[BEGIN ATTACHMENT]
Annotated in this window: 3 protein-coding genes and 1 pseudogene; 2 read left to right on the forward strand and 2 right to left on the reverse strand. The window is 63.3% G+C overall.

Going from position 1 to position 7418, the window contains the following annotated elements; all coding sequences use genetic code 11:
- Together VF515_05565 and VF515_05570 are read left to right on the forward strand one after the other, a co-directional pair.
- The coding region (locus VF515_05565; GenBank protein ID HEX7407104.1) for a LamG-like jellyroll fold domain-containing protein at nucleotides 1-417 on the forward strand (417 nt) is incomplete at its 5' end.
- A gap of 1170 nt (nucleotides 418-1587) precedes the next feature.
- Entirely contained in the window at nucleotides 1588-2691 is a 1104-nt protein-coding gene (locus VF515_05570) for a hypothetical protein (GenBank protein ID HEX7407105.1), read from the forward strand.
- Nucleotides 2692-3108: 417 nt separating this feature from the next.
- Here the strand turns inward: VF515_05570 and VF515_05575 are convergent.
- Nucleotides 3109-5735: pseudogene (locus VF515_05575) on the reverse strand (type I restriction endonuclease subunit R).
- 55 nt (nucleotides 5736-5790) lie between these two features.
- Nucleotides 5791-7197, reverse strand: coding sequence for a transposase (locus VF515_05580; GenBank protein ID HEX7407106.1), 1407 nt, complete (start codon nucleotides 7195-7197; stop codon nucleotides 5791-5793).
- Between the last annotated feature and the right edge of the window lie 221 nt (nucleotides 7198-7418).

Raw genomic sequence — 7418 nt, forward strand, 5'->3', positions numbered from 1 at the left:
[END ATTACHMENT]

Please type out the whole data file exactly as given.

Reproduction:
Annotated in this window: 3 protein-coding genes and 1 pseudogene; 2 read left to right on the forward strand and 2 right to left on the reverse strand. The window is 63.3% G+C overall.

Going from position 1 to position 7418, the window contains the following annotated elements; all coding sequences use genetic code 11:
- Together VF515_05565 and VF515_05570 are read left to right on the forward strand one after the other, a co-directional pair.
- The coding region (locus VF515_05565; GenBank protein ID HEX7407104.1) for a LamG-like jellyroll fold domain-containing protein at nucleotides 1-417 on the forward strand (417 nt) is incomplete at its 5' end.
- A gap of 1170 nt (nucleotides 418-1587) precedes the next feature.
- Entirely contained in the window at nucleotides 1588-2691 is a 1104-nt protein-coding gene (locus VF515_05570) for a hypothetical protein (GenBank protein ID HEX7407105.1), read from the forward strand.
- Nucleotides 2692-3108: 417 nt separating this feature from the next.
- Here the strand turns inward: VF515_05570 and VF515_05575 are convergent.
- Nucleotides 3109-5735: pseudogene (locus VF515_05575) on the reverse strand (type I restriction endonuclease subunit R).
- 55 nt (nucleotides 5736-5790) lie between these two features.
- Nucleotides 5791-7197, reverse strand: coding sequence for a transposase (locus VF515_05580; GenBank protein ID HEX7407106.1), 1407 nt, complete (start codon nucleotides 7195-7197; stop codon nucleotides 5791-5793).
- Between the last annotated feature and the right edge of the window lie 221 nt (nucleotides 7198-7418).

Raw genomic sequence — 7418 nt, forward strand, 5'->3', positions numbered from 1 at the left: